Next, we consider the GE loss function as follows:where is a shape parameter which represents departure from symmetry. Subsequently, based on the GE loss functions, the BE of is obtained as

It is remarked that for , the BE of concurs with the BE under SE loss function.

3.1. Posterior Analysis

In this subsection, we consider that the parameter a discrete prior and has a conjugate gamma prior. Suppose that , , thenwhere and . Further, has

Then, the posterior distribution of takes the form as follows:where

The joint posterior of and using (6), (19), and (20) iswhere

By using the Bayes theorem for discrete variables, the marginal posterior probability of iswhere and are given in (24); the marginal posterior probability of is

3.2. BE under SE Loss

In this subsection, we obtain the BE of , , , and under SE loss function. By using (14), (21), and (25), the BEs , , , and are given by

3.3. BE under LINEX Loss

Based on (16), (21), and (25), the BEs , , , and are

3.4. BE under GE Loss

From (18), (21), and (25), the BEs , , , and are, respectively,

To perform the calculations in these subsections, the values of and must be found in (20). We use the prior expectation of conditional on . Thus, from (3) and (20), we get

4. Interval Estimation

This section deals with ACIs, exact CIs, and exact confidence regions for the parameters and of GPD based on Pro-F-F-C.

4.1. Asymptotic Confidence Intervals

The asymptotic normality of the MLEs can be used to construct ACIs for parameters and by using Fisher information matrix (FIM). The FIM can be written as wherewhere . The asymptotic variance-covariance matrix of the parameters and can be obtained by inverting the observed FIM as follows:with


The ACIs for and becomewhere is upper percentile of standard normal variate .

4.2. Exact Confidence Intervals

Let denote a Pro-F-F-C sample from GPD with parameters and , and let

It is remarked that is a progressively censored sample of exponential distribution (ED) with mean 1. Let us assume the following:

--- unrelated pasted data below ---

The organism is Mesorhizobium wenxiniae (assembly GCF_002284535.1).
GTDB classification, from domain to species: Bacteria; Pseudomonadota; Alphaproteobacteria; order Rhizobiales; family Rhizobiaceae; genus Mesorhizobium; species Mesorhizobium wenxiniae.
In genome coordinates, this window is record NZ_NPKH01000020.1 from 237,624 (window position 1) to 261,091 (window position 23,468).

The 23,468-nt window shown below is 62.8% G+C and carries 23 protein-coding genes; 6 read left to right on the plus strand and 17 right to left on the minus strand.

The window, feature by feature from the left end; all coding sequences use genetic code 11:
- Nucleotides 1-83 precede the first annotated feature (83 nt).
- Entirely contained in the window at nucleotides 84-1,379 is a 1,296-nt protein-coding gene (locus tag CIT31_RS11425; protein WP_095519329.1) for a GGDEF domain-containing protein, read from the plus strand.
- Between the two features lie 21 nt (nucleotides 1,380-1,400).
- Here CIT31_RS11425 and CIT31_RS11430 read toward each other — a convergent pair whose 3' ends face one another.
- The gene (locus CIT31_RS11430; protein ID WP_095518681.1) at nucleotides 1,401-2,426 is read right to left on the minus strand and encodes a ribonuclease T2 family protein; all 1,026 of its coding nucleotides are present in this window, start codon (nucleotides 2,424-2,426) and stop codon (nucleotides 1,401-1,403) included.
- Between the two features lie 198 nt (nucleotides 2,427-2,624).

According to Thomas and Wilson [41], the generalized spacings are iid as standard ED; hence,has , andhas . To construct the confidence intervals for and , we consider pivotal quantities:

It can be easily shown that where , , and . Also, and are independent. To construct an exact confidence interval for and exact joint confidence region for and , we need to analyze the following two lemmas.

Lemma 1. For any positive real numbers , is a strictly increasing function of , where .

Lemma 2. For a given set of observations , the function is a strictly increasing function of when . Furthermore,(I)For , there is a unique solution for the given equation , where .(II)Let . For , there is a unique solution for the given equation wherefor and . Using the same arguments and notations in Wu et al. [42], Lemma 1 and Lemma 2 can be proved.

4.3. Exact Confidence Interval for

Suppose that , , denote a Pro-F-F-C sample from GPD , with censoring scheme . For any , confidence interval for is as follows. We know that by Lemma1 and Lemma 2 strictly increases in when , where(1)For , there is a unique solution for the given equation , where .(2)Let . For , there is a unique solution for the equation .

Hence, for , from (44), we obtain

Thus, a confidence interval for iswhere and is the solution for for the equation:

4.4. Exact Confidence Region for and

By the same way, from (45), it is clear thatwhere . For , we have

Then, we obtain

This is equivalent to

5. Numerical Computations

Consider a Pro-F-F-C sample generated from GPD showing and . The data consist of 120 observations, grouped into sets, with 4 items within each group . The Pro-F-F-C sample of size 10 out of 30 groups with the corresponding censoring scheme is given in Table 1. The MLEs of and using NRM are computed, and then both and are calculated at .